Merck inks $394M takeover of oncolytic virus play Viralytics

Merck is offering a 160% premium to acquire Viralytics. (Montgomery County Planning Commission/CC BY-SA 2.0)

Merck is set to pay $394 million to acquire Viralytics. The takeover will give Merck control of an oncolytic immunotherapy that Viralytics is testing in combination with Keytruda in early-phase trials.

Sydney-based Viralytics’ most advanced candidate is Cavatak, a common cold RNA virus. Viralytics selected the nongenetically altered virus on the strength of its ability to target ICAM-1 and infect a variety of cancer cells. Once inside the cells, the virus starts wiping out the tumor through oncolytic and immunotherapeutic activity. That mechanism chimes with Merck’s strategy.

“Viralytics’s approach of engaging the innate immune system to target and kill cancer cells complements our immuno-oncology strategy,” Roy Baynes, head of global clinical development at Merck Research Laboratories, said in a statement. “We are eager to further build on Viralytics’s science as we continue our efforts to harness the immune system to improve long-term disease control and survival outcomes for people with cancer.”

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Viralytics has some early clinical data to back up its approach to targeting tumors. Of particular relevance to Merck, a combination of Cavatak and Keytruda triggered objective responses in 61% of the late-stage melanoma patients in a small, ongoing phase 1b trial. That suggests the combination is more effective than either drug in isolation.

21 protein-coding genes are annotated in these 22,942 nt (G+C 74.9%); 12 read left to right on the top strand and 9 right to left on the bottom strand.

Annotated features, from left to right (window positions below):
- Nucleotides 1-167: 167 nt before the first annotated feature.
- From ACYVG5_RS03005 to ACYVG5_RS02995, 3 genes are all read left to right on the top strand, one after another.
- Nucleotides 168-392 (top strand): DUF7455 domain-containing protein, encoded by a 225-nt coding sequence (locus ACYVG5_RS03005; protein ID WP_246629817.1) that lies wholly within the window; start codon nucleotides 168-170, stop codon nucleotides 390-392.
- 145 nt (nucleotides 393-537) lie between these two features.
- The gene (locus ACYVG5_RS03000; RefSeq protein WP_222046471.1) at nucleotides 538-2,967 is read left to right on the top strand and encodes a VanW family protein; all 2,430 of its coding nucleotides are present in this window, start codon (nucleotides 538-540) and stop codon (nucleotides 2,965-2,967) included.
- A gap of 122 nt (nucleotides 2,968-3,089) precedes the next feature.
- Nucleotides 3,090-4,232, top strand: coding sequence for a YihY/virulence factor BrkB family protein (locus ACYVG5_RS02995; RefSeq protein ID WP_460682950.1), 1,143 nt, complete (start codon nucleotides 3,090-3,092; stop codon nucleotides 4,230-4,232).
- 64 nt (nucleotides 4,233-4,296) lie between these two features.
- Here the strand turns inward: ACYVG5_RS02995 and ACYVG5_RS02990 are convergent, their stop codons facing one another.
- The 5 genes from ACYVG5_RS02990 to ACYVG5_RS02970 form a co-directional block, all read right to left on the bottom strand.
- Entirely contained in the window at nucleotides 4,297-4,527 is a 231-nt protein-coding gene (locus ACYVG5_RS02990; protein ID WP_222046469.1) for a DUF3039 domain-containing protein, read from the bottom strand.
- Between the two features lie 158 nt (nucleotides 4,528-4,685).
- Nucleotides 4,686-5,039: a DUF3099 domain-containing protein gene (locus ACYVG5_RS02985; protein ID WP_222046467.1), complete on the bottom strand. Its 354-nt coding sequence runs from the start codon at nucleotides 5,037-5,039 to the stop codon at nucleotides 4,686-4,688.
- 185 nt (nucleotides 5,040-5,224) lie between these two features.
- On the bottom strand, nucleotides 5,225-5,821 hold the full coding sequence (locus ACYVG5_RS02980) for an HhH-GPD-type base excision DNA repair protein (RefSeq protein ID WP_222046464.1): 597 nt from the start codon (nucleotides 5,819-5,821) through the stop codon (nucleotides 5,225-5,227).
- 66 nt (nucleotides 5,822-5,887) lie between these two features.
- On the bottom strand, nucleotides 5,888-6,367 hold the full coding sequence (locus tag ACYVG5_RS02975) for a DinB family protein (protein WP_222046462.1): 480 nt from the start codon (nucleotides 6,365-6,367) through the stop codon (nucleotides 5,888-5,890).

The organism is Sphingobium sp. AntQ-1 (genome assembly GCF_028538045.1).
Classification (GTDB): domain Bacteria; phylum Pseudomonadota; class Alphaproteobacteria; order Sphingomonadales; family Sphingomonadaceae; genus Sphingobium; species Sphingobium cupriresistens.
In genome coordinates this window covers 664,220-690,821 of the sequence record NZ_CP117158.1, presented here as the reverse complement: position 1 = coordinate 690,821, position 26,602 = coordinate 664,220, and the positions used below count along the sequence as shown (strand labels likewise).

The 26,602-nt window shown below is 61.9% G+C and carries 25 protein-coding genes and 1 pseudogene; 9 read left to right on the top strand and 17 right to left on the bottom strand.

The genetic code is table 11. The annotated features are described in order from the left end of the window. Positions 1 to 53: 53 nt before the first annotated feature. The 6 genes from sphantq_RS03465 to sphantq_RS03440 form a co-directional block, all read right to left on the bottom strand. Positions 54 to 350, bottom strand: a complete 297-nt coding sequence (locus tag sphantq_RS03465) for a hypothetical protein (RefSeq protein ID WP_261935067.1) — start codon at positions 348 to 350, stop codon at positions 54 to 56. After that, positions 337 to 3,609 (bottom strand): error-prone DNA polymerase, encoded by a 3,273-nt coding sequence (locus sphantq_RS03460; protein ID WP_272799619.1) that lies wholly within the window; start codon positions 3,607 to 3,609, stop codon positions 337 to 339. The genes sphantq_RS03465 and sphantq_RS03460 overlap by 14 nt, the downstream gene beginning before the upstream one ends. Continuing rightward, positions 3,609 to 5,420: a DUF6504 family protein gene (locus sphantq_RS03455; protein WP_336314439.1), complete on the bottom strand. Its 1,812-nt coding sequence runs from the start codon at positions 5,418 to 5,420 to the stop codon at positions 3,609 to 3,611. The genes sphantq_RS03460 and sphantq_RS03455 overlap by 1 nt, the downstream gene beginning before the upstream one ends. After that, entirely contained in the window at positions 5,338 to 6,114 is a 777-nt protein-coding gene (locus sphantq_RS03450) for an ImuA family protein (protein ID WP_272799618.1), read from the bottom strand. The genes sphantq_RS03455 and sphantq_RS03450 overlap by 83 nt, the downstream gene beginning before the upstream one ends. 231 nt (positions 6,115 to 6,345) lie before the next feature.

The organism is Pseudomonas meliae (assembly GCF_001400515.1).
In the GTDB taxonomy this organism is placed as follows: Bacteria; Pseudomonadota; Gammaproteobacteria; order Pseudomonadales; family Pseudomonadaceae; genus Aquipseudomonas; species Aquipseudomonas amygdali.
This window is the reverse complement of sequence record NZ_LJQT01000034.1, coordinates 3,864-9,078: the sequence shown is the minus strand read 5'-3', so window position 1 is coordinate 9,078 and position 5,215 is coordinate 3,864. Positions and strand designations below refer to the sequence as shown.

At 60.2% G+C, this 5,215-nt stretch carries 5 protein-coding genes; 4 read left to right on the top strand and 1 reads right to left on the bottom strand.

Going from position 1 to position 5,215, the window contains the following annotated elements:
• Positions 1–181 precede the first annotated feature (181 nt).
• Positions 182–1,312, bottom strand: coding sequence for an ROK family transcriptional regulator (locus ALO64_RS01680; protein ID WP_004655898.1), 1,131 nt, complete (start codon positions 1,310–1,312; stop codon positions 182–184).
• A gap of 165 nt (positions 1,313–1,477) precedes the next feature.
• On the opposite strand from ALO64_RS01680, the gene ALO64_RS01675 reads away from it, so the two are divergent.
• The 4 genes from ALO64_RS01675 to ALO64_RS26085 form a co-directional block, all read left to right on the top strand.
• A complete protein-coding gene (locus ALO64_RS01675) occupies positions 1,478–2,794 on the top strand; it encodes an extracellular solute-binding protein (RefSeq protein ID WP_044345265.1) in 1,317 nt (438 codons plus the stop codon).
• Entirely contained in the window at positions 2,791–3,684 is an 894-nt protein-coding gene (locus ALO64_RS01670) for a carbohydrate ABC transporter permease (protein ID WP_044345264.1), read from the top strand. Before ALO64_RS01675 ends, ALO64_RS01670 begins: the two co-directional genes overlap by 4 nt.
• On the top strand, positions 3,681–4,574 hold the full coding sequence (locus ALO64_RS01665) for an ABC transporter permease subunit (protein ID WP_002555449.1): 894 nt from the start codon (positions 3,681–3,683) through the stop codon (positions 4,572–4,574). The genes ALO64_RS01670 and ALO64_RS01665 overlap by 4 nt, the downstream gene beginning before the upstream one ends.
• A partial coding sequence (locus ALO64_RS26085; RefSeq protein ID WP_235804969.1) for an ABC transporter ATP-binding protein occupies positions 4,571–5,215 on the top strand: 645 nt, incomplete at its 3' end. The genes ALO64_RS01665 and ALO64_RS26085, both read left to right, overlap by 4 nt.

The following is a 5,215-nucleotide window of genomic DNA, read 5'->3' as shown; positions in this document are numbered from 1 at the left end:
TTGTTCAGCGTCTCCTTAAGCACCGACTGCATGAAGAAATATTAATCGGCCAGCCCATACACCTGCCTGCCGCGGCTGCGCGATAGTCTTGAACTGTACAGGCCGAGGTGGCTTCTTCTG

The data contributed to Merck offering a 160% premium to acquire Viralytics. The Australian biotech’s largest shareholder plans to vote in favor of the takeover “in the absence of a superior proposal.” Merck expects to wrap up the buyout in the second quarter.

RELATED: Viralytics' anticancer virus aces checkpoint inhibitor combo trials

Viralytics is involved in three Cavatak-Keytruda combination trials. Merck was already collaborating with Viralytics on one of the trials, which is testing the cocktail in patients with bladder cancer and non-small cell lung cancer (NSCLC). The other two phase 1 trials are targeting patients with advanced melanoma and NSCLC.

The Keytruda combination is one big focus of Viralytics’ clinical trial strategy. That side of the R&D agenda should benefit from a closer relationship to Merck. The prospects for the other key pillar of Viralytics’ trial program, which is combining the oncolytic virus with Bristol-Myers Squibb’s Yervoy, is less certain.

By swooping on Viralytics, Merck has given itself a chance to differentiate its PD-1-based therapeutic regimens and offset the risk the proliferation of checkpoint inhibitors will devalue Keytruda. Similar thinking underpins other recent immuno-oncology deals, including Bristol-Myers’ partnership with Nektar Therapeutics.